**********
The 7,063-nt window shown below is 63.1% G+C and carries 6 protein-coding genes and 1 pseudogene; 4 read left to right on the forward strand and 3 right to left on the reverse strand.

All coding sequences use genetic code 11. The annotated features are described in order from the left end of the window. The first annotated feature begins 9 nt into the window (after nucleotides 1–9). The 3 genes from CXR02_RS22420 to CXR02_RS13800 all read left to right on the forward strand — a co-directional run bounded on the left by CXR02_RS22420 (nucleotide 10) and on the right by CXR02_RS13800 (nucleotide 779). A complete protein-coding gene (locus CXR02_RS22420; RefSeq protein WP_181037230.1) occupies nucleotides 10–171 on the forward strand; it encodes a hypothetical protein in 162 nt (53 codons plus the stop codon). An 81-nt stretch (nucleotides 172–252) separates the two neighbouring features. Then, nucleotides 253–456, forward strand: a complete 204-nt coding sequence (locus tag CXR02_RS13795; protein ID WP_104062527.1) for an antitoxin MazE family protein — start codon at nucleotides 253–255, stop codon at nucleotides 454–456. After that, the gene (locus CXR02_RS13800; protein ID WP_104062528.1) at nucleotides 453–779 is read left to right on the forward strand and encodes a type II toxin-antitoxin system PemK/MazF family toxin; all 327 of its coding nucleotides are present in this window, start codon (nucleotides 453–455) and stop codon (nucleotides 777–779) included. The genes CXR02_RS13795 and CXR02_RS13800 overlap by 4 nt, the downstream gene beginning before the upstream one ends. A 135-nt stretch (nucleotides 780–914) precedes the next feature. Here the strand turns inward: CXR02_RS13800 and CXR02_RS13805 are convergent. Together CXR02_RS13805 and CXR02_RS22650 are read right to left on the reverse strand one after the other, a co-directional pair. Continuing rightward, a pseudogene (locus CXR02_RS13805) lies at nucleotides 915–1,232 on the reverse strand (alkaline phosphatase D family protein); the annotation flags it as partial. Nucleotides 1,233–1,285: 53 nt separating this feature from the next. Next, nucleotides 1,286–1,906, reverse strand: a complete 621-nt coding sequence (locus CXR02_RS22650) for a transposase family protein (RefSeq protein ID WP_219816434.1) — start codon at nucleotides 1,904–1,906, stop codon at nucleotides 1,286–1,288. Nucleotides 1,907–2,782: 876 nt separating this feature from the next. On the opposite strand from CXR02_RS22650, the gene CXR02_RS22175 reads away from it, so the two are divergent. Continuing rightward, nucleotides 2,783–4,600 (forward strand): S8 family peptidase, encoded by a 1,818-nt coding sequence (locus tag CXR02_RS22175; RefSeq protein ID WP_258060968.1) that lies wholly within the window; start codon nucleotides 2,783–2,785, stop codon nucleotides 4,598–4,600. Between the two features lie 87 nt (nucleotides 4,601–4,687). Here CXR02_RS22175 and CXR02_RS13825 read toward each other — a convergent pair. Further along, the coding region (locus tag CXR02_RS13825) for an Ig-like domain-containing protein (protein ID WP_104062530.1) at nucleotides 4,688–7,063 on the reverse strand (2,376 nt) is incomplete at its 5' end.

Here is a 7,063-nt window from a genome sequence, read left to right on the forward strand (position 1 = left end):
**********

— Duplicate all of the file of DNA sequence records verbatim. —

The 7,063-nt window shown below is 63.1% G+C and carries 6 protein-coding genes and 1 pseudogene; 4 read left to right on the forward strand and 3 right to left on the reverse strand.

All coding sequences use genetic code 11. The annotated features are described in order from the left end of the window. The first annotated feature begins 9 nt into the window (after nucleotides 1–9). The 3 genes from CXR02_RS22420 to CXR02_RS13800 all read left to right on the forward strand — a co-directional run bounded on the left by CXR02_RS22420 (nucleotide 10) and on the right by CXR02_RS13800 (nucleotide 779). A complete protein-coding gene (locus CXR02_RS22420; RefSeq protein WP_181037230.1) occupies nucleotides 10–171 on the forward strand; it encodes a hypothetical protein in 162 nt (53 codons plus the stop codon). An 81-nt stretch (nucleotides 172–252) separates the two neighbouring features. Then, nucleotides 253–456, forward strand: a complete 204-nt coding sequence (locus tag CXR02_RS13795; protein ID WP_104062527.1) for an antitoxin MazE family protein — start codon at nucleotides 253–255, stop codon at nucleotides 454–456. After that, the gene (locus CXR02_RS13800; protein ID WP_104062528.1) at nucleotides 453–779 is read left to right on the forward strand and encodes a type II toxin-antitoxin system PemK/MazF family toxin; all 327 of its coding nucleotides are present in this window, start codon (nucleotides 453–455) and stop codon (nucleotides 777–779) included. The genes CXR02_RS13795 and CXR02_RS13800 overlap by 4 nt, the downstream gene beginning before the upstream one ends. A 135-nt stretch (nucleotides 780–914) precedes the next feature. Here the strand turns inward: CXR02_RS13800 and CXR02_RS13805 are convergent. Together CXR02_RS13805 and CXR02_RS22650 are read right to left on the reverse strand one after the other, a co-directional pair. Continuing rightward, a pseudogene (locus CXR02_RS13805) lies at nucleotides 915–1,232 on the reverse strand (alkaline phosphatase D family protein); the annotation flags it as partial. Nucleotides 1,233–1,285: 53 nt separating this feature from the next. Next, nucleotides 1,286–1,906, reverse strand: a complete 621-nt coding sequence (locus CXR02_RS22650) for a transposase family protein (RefSeq protein ID WP_219816434.1) — start codon at nucleotides 1,904–1,906, stop codon at nucleotides 1,286–1,288. Nucleotides 1,907–2,782: 876 nt separating this feature from the next. On the opposite strand from CXR02_RS22650, the gene CXR02_RS22175 reads away from it, so the two are divergent. Continuing rightward, nucleotides 2,783–4,600 (forward strand): S8 family peptidase, encoded by a 1,818-nt coding sequence (locus tag CXR02_RS22175; RefSeq protein ID WP_258060968.1) that lies wholly within the window; start codon nucleotides 2,783–2,785, stop codon nucleotides 4,598–4,600. Between the two features lie 87 nt (nucleotides 4,601–4,687). Here CXR02_RS22175 and CXR02_RS13825 read toward each other — a convergent pair. Further along, the coding region (locus tag CXR02_RS13825) for an Ig-like domain-containing protein (protein ID WP_104062530.1) at nucleotides 4,688–7,063 on the reverse strand (2,376 nt) is incomplete at its 5' end.

Here is a 7,063-nt window from a genome sequence, read left to right on the forward strand (position 1 = left end):